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OMG They open the first Restaurant of Human Meat in the World? Actually No they did not.

While doing some trend research for my next topic to write about, I came across the term “human meat japan” as one of the trending terms. Oh my, that certainly peaked my interests. It seems there is an article floating around stating that a restaurant opened legally in Japan where they served human flesh.

Living in Japan for 3 years now, if such a restaurant do open, there would definitely be an uproar in the media. I mean, the biggest news these days was a coverage of a sumo punching another sumo out of the ring. Certainly no hint of a rise in popularity in cannibalism.

So let’s look at the article and then pick out various clues of the obvious hoax.

The restaurant

A scary restaurant nicknamed “The Resoto ototo no shoku ryohin”, which means in English “Edible Brother”, opened its doors to the Japanese public and from all over the world, where it offers its customers a varied menu where prices vary from 100 up to 1000 euros, that is to say the dish with human flesh, more expensive would be 1193 US dollars.

“The Resoto ototo no shoku ryohin” I assumed is a broken romanization of レスト弟の食料品, which actually just translates to Restaurant Brother’s Food and not “Edible Brother” as they have said. A search on Google and Japan’s business directory for even part of the name yields zero results. This place clearly fictional.


In Japan since 2014 a law was approved that allows the consumption of human flesh, obviously conserving conditions such as the sanitary level of this and the origin.

Technically, there isn’t any law that allows or disallows consumption of human flesh. But, as pointed out by this article, in Japan, a human being who dies in an accident or disease, large living parts such as limbs or aborted fetus 12 weeks or above is treated as a human being and are to be subjects or cremation. Other tissue pieces are treated as medical waste and incinerated as described above. In that sense, there is no legal way to obtain human parts for consumption or any other use apart from medical research or organ donation.

The image


That image of that huge slab of meat is view bait heaven. I hope most readers are savvy enough to know that that isn’t an actual photo of a huge slab of human meat being sliced. A simple image search brought up this article which the same image is used when talking about beef being a luxury in 2050 or this one about beef inspections in Colombia.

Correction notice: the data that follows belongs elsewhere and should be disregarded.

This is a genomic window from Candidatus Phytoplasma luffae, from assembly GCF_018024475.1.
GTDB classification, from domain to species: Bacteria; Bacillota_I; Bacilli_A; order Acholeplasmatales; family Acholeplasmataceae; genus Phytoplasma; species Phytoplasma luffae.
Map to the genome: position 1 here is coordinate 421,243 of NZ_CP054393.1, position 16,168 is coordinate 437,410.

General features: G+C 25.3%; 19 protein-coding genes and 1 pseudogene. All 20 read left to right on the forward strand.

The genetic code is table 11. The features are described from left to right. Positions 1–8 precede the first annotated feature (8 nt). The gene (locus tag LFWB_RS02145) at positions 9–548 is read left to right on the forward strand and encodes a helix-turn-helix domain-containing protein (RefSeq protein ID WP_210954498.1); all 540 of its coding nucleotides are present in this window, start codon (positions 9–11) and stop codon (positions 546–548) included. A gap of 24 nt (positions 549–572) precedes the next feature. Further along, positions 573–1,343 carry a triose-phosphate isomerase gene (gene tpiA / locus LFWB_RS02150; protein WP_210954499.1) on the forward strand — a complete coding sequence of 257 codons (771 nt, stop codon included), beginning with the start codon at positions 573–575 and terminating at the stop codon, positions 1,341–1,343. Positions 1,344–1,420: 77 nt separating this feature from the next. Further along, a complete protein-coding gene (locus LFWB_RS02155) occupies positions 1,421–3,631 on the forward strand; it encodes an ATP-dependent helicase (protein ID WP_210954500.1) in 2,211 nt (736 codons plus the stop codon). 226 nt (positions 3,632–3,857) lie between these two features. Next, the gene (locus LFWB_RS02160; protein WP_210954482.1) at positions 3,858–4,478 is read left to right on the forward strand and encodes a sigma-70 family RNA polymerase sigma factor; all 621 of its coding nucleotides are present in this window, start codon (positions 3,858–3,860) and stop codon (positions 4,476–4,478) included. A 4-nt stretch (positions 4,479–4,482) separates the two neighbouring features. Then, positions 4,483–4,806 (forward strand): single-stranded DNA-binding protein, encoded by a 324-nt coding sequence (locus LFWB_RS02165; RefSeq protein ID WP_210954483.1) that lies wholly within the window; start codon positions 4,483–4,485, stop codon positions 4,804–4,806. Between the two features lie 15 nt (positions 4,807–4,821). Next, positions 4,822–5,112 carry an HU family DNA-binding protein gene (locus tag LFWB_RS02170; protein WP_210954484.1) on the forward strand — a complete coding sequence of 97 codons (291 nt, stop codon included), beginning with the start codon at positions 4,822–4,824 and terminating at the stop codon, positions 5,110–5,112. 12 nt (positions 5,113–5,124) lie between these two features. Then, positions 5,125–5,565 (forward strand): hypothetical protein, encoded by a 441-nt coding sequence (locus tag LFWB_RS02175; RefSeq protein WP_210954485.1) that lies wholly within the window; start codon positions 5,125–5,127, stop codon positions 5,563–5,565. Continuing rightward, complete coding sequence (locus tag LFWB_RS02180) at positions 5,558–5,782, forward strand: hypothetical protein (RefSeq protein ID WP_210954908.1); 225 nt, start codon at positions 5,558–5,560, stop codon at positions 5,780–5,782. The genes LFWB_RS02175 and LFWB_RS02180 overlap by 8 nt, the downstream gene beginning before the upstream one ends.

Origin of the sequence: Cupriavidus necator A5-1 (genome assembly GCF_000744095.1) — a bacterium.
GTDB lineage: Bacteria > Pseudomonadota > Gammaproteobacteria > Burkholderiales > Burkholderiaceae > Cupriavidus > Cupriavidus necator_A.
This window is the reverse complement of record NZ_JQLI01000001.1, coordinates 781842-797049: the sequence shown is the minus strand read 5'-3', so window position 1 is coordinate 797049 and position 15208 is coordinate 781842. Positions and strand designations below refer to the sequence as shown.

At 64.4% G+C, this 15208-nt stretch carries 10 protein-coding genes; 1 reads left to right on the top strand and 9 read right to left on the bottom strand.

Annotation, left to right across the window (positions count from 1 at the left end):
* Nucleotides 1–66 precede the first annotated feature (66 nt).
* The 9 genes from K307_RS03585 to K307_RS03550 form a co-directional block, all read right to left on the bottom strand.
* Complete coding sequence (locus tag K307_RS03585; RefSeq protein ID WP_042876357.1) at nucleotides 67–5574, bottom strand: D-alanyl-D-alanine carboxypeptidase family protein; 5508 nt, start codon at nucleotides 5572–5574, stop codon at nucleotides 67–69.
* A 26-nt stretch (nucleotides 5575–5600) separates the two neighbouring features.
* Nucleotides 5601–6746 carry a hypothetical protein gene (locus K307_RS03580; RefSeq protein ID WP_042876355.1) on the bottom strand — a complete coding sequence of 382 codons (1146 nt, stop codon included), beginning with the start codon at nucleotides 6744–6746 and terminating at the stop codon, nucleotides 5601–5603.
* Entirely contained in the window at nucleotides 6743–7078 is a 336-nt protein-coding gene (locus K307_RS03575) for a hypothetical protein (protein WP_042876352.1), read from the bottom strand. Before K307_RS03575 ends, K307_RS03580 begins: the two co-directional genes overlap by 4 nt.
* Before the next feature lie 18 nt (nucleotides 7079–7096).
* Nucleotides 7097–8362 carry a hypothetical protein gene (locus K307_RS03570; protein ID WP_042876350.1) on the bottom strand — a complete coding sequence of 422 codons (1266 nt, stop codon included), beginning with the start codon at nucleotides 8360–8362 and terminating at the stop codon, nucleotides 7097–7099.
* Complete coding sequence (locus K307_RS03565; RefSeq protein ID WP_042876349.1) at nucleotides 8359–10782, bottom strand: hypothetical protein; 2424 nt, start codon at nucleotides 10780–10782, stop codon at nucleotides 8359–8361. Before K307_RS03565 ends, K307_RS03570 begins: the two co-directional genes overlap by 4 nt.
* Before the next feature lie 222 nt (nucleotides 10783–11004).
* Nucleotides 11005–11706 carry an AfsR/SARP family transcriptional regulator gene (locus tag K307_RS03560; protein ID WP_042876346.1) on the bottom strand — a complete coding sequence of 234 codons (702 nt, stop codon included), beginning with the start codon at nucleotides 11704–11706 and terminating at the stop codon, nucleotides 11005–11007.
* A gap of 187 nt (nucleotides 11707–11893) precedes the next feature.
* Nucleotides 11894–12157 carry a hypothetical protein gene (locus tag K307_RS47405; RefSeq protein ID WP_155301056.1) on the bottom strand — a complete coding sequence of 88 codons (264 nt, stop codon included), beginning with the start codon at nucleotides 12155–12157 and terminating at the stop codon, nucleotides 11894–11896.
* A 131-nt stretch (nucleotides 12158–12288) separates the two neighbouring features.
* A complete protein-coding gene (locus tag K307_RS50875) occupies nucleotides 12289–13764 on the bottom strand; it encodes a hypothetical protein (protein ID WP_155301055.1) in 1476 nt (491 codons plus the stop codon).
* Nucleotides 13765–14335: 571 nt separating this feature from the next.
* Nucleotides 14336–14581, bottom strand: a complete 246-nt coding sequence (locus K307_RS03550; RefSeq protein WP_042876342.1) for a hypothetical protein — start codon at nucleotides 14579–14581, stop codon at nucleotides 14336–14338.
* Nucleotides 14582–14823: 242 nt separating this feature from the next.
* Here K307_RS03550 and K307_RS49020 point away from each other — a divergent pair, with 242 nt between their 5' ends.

That is the sad state of irresponsible media allowing or spreading fake news. Be sure to exercise your own judgment before blindly following or sharing the news.

Most of us are familiar with the Hannibal Lecter franchise, where an eccentric forensic psychiatrist is also a cannibalistic serial killer, but what happens when we eat people IRL?

Learn about Cannibalism

In AsapSCIENCE’s latest video, “What If You Only Ate Human Flesh?” Mitchell Moffit and Gregory Brown explain cannibalism is not a far-fetched idea — when it comes to insects, snails, fish, or amphibians. For example, crab spider mothers lay unfertilized nurse eggs for her spiderlings to feast on, and once the eggs are consumed, she offers herself to be eaten entirely in the process called Matriphagy. But, when it comes to mammals, cannibalism is rarer and is typically triggered by environmental stressors, such as when rabbits eat their young under stressful situations.

French paleontologists have found human examples of cannibalism from 100,000-year-old Neanderthal bones. They showed signs of breaking as a way to extract marrow and eat brains, while tool cut marks show the tongue and thigh were also consumed. Meanwhile, in 20th century Europe, medicinal cannibalism took place, where human blood was prescribed as a remedy. However, without proper care and preparation, people ran the risk of contracting any blood-borne disease like Hepatitis or Ebola from the infected person.

So, can eating humans be nutritious for our health? Not exactly.

Our entire body is approximately 81,000 calories: the thigh is about 10,000 calories, and the heart is 700 calories. Close to half of these calories come from adipose or fat tissue, which makes us the less healthy option for dieters. Anecdotal accounts suggest we taste somewhere between pork and veal, while a culinary robot has identified us as bacon.

Eating human meat becomes risky due to the presence of prions — versions of the normal protein that had their shape altered, losing their function, and becoming infectious. These distorted proteins can influence other similar healthy proteins, and change them, causing a chain reaction, and creating disease. Specifically, prion disease creates holes in the brain, giving it a spongiform appearance, and ultimately causes death.

Unlike viruses, bacteria, fungi, or parasitic infections, which contain DNA or RNA, prions don’t, which means they can’t be eradicated with radiation or heat. They could be present in any nervous tissue, including our organs and muscles. However, they are most common in the brain and spinal nerve tissues.

As a means of survival, eating people is probably the best option. Pedro Algorta, a man who was stranded in the Andes mountains for 71 days after a plane crash in 1972, ate anything he could find to nourish his body for two months, including the hands, thigh, meat, and arms of people. In his book, Into the Mountains, Algorta explained his decision and his group’s decision to eat the frozen dead came from a place of cold, distant logic; it was a survival tactic.

Eating human flesh isn’t always bad for us, especially if it lacks prions, but doing so carries an exceptionally high risk that’s not worth sinking your teeth into as well as fake news.

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